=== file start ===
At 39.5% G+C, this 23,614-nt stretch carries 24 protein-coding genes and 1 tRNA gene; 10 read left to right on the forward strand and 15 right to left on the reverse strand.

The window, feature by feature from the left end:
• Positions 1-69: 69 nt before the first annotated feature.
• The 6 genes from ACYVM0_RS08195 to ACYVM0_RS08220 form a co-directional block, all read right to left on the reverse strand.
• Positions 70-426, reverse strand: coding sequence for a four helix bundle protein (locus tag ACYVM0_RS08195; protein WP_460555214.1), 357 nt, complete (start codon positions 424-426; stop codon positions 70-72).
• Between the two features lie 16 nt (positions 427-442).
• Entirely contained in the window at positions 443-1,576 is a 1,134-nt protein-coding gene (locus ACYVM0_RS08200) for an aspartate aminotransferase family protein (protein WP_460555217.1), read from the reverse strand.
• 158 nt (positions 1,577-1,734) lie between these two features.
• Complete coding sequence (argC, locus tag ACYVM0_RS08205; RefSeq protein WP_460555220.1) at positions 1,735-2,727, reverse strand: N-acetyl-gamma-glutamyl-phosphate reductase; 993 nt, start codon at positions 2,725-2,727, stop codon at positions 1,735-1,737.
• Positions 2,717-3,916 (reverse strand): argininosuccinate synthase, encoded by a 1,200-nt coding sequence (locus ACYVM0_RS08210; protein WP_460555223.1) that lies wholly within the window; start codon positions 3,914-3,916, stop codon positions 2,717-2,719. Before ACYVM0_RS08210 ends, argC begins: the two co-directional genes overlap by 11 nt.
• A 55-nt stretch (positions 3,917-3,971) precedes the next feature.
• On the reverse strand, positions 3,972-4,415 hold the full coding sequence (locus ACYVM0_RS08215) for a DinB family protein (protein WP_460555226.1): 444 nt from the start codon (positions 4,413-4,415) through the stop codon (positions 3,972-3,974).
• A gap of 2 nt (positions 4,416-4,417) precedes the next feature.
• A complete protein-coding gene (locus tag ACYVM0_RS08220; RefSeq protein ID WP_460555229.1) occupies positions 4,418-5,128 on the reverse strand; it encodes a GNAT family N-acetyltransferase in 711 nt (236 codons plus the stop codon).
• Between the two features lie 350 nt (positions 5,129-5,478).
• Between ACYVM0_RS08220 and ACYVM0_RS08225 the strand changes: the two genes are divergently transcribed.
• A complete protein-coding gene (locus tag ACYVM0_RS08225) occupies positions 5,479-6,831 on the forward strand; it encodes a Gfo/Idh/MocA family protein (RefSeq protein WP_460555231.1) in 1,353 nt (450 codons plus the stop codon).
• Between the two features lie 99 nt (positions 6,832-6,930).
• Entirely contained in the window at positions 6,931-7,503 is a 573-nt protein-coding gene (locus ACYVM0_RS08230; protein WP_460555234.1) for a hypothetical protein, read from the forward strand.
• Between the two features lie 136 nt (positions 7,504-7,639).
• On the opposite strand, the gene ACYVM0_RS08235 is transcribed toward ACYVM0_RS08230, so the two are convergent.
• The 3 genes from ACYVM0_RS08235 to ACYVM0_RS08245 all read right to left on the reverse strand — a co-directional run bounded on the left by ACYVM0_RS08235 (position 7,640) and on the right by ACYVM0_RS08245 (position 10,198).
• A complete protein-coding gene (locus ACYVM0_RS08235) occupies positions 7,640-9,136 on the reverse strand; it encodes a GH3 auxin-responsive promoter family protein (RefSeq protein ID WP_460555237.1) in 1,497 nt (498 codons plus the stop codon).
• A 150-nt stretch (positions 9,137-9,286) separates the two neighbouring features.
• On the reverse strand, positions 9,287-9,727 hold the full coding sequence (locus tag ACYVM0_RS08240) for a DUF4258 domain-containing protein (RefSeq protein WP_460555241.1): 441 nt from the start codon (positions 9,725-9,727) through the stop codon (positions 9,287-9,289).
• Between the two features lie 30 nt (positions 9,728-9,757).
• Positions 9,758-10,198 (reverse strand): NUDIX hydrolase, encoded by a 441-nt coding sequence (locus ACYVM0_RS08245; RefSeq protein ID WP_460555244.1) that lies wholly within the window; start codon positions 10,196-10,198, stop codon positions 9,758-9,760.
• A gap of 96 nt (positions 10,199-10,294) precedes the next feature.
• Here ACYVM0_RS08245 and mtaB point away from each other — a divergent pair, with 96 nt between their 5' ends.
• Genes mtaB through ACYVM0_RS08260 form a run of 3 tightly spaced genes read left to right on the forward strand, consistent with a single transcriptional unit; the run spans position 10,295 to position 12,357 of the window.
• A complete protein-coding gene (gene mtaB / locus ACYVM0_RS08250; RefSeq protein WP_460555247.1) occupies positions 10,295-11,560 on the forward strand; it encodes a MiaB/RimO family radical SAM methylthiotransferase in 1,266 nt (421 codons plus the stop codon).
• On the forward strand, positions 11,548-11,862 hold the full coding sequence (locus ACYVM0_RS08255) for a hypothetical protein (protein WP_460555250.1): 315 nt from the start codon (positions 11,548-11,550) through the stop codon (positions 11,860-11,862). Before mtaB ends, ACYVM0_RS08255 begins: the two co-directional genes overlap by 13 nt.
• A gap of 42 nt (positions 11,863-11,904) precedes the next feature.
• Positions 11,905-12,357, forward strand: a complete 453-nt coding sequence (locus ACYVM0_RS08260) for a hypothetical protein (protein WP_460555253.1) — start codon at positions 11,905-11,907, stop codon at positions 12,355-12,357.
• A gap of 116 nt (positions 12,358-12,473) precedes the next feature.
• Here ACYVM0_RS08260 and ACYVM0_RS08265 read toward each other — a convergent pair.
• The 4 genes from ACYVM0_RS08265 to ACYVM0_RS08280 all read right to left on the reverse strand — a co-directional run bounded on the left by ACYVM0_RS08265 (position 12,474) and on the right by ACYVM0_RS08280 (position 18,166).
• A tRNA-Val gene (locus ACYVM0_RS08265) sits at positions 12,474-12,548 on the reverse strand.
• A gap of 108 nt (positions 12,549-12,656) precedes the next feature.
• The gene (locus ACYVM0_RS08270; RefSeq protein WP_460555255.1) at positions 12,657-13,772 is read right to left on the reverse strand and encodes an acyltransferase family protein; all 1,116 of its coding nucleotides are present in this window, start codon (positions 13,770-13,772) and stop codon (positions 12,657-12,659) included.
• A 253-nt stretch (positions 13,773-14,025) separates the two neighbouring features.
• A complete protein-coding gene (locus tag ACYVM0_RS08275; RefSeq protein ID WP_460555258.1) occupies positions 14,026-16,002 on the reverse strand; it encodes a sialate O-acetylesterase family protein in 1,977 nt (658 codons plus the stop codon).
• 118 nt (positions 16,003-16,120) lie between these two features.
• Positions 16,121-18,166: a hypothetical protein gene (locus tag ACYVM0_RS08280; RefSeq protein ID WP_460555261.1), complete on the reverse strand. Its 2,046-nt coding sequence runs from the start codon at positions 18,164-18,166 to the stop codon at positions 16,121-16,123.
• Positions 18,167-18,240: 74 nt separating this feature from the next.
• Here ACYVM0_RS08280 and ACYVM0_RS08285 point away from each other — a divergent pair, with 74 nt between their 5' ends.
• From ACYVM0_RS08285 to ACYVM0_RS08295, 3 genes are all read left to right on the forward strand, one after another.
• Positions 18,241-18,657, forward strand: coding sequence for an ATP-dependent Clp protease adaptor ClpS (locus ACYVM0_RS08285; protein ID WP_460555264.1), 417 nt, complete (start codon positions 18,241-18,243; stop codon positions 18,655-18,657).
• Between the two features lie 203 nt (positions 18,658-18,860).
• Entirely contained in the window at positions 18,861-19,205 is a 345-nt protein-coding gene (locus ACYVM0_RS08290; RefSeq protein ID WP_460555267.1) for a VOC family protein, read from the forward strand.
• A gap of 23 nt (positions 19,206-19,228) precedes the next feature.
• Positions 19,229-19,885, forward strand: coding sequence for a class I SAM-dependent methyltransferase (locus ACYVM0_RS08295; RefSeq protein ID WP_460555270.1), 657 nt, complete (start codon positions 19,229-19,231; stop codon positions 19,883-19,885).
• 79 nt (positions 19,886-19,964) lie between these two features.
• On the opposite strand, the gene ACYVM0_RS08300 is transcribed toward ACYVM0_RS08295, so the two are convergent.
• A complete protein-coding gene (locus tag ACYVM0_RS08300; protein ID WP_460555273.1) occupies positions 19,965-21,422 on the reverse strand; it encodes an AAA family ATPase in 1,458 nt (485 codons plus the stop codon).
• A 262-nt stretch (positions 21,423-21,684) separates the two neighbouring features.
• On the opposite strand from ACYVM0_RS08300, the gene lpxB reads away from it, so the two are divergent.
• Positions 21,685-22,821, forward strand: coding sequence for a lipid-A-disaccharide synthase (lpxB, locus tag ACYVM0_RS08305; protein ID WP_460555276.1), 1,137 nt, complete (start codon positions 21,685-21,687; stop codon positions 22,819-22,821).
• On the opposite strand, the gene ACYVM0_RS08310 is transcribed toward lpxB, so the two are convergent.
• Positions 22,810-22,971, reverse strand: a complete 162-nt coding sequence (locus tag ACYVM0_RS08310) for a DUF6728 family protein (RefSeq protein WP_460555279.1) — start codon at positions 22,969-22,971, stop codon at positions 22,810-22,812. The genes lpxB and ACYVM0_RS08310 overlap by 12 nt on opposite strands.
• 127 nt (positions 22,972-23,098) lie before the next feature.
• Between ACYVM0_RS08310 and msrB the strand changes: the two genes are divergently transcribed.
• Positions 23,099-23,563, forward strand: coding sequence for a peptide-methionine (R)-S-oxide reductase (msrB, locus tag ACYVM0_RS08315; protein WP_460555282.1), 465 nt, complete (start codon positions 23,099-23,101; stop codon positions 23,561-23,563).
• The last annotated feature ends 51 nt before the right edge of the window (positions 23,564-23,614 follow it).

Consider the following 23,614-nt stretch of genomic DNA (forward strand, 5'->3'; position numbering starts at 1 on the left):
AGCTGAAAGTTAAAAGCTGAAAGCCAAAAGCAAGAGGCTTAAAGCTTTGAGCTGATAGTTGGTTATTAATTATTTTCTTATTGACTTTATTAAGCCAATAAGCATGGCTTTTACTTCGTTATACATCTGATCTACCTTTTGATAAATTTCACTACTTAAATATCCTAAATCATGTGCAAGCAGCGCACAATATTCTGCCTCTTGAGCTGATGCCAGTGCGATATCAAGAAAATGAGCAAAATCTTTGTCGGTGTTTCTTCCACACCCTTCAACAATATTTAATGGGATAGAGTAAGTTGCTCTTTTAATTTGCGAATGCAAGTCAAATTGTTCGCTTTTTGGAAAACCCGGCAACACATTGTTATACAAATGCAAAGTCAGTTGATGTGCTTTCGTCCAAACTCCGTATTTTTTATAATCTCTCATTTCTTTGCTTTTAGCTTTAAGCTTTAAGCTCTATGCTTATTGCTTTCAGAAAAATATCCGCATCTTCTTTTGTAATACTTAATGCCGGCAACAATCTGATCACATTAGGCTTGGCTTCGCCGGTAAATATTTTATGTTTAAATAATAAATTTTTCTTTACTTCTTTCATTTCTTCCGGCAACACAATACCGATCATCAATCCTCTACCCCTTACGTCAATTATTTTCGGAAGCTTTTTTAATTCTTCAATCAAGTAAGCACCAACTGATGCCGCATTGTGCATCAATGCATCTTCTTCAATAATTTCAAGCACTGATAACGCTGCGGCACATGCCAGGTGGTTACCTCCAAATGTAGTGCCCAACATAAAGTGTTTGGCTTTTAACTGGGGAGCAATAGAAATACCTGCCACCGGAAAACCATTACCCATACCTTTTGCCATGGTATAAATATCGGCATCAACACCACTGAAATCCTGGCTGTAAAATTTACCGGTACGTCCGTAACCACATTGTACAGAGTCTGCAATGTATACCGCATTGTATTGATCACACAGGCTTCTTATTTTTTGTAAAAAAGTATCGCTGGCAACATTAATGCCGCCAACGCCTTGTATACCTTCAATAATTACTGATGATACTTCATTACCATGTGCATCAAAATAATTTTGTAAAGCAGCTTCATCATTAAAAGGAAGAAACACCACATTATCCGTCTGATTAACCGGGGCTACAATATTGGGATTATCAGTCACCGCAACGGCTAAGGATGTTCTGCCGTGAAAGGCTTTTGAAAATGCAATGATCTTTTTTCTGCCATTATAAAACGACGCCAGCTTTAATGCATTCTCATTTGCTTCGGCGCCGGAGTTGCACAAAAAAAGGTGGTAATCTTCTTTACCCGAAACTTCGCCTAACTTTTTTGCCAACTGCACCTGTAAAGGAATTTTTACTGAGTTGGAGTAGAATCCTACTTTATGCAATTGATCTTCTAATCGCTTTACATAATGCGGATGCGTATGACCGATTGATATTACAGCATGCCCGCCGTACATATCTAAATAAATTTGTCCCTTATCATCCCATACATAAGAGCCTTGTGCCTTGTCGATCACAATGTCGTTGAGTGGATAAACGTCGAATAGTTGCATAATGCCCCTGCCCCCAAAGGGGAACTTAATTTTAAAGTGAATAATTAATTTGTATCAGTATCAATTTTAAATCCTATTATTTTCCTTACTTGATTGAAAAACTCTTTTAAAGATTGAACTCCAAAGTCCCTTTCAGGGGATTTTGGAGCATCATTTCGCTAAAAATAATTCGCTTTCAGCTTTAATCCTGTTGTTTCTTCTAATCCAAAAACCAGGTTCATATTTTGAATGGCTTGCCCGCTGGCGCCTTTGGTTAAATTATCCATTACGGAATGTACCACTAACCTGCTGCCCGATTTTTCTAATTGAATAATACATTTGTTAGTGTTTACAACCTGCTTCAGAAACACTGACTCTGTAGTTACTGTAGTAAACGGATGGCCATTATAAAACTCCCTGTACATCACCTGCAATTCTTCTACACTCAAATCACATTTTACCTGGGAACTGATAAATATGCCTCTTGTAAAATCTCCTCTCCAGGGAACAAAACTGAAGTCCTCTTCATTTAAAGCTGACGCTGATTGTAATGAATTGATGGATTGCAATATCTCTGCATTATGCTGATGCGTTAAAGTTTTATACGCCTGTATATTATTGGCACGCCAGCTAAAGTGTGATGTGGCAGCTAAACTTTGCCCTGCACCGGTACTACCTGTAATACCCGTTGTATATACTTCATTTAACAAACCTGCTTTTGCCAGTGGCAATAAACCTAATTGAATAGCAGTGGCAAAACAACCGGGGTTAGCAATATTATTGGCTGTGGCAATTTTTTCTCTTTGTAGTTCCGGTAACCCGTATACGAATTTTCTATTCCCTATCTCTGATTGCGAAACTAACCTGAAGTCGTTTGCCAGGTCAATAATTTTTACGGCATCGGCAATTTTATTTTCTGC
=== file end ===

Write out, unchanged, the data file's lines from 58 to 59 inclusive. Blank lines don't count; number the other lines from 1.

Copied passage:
• Positions 21,685-22,821, forward strand: coding sequence for a lipid-A-disaccharide synthase (lpxB, locus tag ACYVM0_RS08305; protein ID WP_460555276.1), 1,137 nt, complete (start codon positions 21,685-21,687; stop codon positions 22,819-22,821).
• On the opposite strand, the gene ACYVM0_RS08310 is transcribed toward lpxB, so the two are convergent.